I opened the Pittsburgh Post-Gazette on Sunday (one of my few old school publications) and this headline caught my eye: Winnie-the-Pooh checks in. Michael T. Dolan writes a very interesting article about what would happen in The Hundred Acre Woods if its inhabitants were on Facebook. He weaves a wonderful tale of a status-obsessed Tigger checking comments instead of bouncing, a depressed Eeyore writing vague posts to elicit comments from friends, and a timid Piglet who lives vicariously through his online friends and hides in his home.
While it paints an interesting picture, it seriously misses some crucial parts of the social media experience. Perhaps Mr. Dolan chose to stereotype these characters because of the way they were originally written, but I find his re-characterization lacking.
For me and many people I know, Facebook is not a black hole that sucks up my time, becomes addictive and causes me to miss out on the rest of my life. To the contrary, because of Facebook, I am in the lives of so many more people than ever before.
Take my friend April, who moved to California our sophomore year of college. While we kept in touch sporadically over the years via email, it wasn’t until we reconnected on Facebook that I got to see her kids on a regular basis. I enjoy their trips to Disneyland and family get-togethers. Yet, her experiences have not replaced my own. By simply seeing these pieces of her life on Facebook, I am not neglecting my family. The reality is, without Facebook, I would know April had kids, but I probably wouldn’t remember their names or know what they looked like because she lives across the country. I can’t simply bump into her on the street and catch up over coffee.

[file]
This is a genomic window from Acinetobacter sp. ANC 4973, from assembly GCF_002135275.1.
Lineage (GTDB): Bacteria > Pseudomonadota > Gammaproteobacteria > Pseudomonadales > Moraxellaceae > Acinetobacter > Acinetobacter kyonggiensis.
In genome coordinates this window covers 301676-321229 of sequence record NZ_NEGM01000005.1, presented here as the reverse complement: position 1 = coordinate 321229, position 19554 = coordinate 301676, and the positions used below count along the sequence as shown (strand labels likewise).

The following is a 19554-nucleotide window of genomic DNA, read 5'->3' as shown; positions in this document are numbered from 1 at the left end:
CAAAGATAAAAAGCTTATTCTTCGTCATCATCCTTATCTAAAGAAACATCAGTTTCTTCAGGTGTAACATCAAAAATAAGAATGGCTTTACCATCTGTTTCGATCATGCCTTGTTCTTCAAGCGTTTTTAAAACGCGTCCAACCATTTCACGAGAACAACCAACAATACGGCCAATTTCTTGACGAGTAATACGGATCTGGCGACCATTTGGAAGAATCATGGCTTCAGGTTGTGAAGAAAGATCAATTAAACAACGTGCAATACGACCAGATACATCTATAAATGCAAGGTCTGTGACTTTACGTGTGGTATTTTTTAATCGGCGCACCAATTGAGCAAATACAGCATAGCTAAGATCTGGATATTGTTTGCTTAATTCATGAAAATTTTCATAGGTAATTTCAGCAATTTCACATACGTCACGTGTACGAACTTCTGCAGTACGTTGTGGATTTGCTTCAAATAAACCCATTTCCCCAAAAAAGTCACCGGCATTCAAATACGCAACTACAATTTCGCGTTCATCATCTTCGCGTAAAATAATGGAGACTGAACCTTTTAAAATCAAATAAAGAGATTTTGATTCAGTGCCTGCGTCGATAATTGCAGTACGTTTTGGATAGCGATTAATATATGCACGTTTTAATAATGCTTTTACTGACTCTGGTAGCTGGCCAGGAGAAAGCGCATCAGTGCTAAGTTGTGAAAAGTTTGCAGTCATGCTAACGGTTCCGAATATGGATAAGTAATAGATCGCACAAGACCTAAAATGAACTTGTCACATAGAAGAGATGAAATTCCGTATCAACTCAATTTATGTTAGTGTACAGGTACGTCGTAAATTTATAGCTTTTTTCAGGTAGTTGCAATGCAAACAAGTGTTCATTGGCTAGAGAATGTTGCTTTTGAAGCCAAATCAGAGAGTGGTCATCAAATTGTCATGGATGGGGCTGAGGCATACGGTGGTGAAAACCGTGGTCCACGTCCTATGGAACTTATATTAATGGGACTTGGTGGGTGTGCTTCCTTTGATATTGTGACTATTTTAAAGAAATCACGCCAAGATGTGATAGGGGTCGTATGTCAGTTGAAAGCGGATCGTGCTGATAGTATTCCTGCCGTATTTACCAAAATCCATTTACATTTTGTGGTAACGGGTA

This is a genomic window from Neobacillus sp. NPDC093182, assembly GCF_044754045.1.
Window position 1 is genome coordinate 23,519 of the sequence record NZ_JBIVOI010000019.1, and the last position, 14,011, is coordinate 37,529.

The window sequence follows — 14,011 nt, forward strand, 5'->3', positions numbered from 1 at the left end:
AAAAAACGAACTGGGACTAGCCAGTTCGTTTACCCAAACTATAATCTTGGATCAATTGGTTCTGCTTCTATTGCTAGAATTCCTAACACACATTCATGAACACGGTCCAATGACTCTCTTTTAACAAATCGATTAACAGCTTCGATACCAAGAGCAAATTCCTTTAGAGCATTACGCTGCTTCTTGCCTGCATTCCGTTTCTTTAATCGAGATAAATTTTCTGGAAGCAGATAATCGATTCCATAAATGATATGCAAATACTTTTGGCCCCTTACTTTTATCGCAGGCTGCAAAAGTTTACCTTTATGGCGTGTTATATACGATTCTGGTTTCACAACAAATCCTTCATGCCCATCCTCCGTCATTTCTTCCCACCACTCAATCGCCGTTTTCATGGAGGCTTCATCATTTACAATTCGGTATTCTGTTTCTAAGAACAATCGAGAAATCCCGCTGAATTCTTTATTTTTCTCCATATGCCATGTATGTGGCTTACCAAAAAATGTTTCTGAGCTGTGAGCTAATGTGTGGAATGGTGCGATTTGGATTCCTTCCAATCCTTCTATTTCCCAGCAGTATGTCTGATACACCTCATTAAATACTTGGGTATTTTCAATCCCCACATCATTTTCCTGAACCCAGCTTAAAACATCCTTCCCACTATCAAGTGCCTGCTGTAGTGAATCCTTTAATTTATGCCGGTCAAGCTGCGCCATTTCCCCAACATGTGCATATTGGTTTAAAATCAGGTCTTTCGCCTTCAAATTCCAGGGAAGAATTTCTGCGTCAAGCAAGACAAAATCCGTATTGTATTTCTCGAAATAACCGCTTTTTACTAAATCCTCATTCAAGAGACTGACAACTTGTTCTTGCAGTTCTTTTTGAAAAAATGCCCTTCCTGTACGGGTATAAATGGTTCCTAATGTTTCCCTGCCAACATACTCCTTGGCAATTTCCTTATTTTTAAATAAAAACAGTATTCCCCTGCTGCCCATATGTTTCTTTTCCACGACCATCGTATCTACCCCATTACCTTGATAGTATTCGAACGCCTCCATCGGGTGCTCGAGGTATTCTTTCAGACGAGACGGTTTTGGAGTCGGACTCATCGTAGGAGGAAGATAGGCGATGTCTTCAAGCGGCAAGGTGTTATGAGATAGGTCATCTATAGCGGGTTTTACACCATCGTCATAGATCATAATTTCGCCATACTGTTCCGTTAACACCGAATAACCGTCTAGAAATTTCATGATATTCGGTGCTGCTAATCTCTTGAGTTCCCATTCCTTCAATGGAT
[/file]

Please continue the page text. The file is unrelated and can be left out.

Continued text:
Mr. Dolan describes a meeting between Winnie The Pooh and Christopher Robin as such:
I picture Pooh and Christopher Robin sitting on opposite sides of a log, their heads hunched over as they tap away on their smart phones. Neither one is aware of the other until Pooh “checks in” at the log. Christopher Robin, noticing on his phone that Pooh checked in, looks up to discover his acquaintance on the log. Perhaps they even nod to one another before going back to their phones.
This description is so extreme to me, as if everyone had become a phone-staring robot incapable of human (or Pooh Bear) interaction. I run into friends in the grocery store all the time. And guess what? Because I see their lives on Facebook, I can say “How was that vacation?” or “I saw your son won an award, that’s great!” I haven’t lost the ability to carry a conversation with a friend, and implying that because I use Facebook that I have is insulting.
That said, I see the point Mr. Dolan is trying to make. Are we going too far? Are we incapable of showing up somewhere without checking in? Do I attend Christmas Eve at my husband’s grandmother’s house and see half the people checking their phones throughout the night? Yes. But you better believe that when it’s time to pray before dinner, the phones go away, and when Grandma Sheehan has something to say, we all listen. We haven’t lost respect for one another.
The other piece that Mr. Dolan doesn’t seem to understand is the community that can form through social media sites that can’t always occur otherwise. Without it, I wouldn’t feel as connected to my family and friends. I realize that might sound trite, and one could argue that without it I would spend more time actually with my family and friends. But honestly, it’s 9 p.m. I spent the day at work, then helping my son with his homework, making dinner, and putting them to bed. Now it’s 9 p.m. I’m going to either call someone or talk to my husband. And that would happen whether I was on Facebook or not.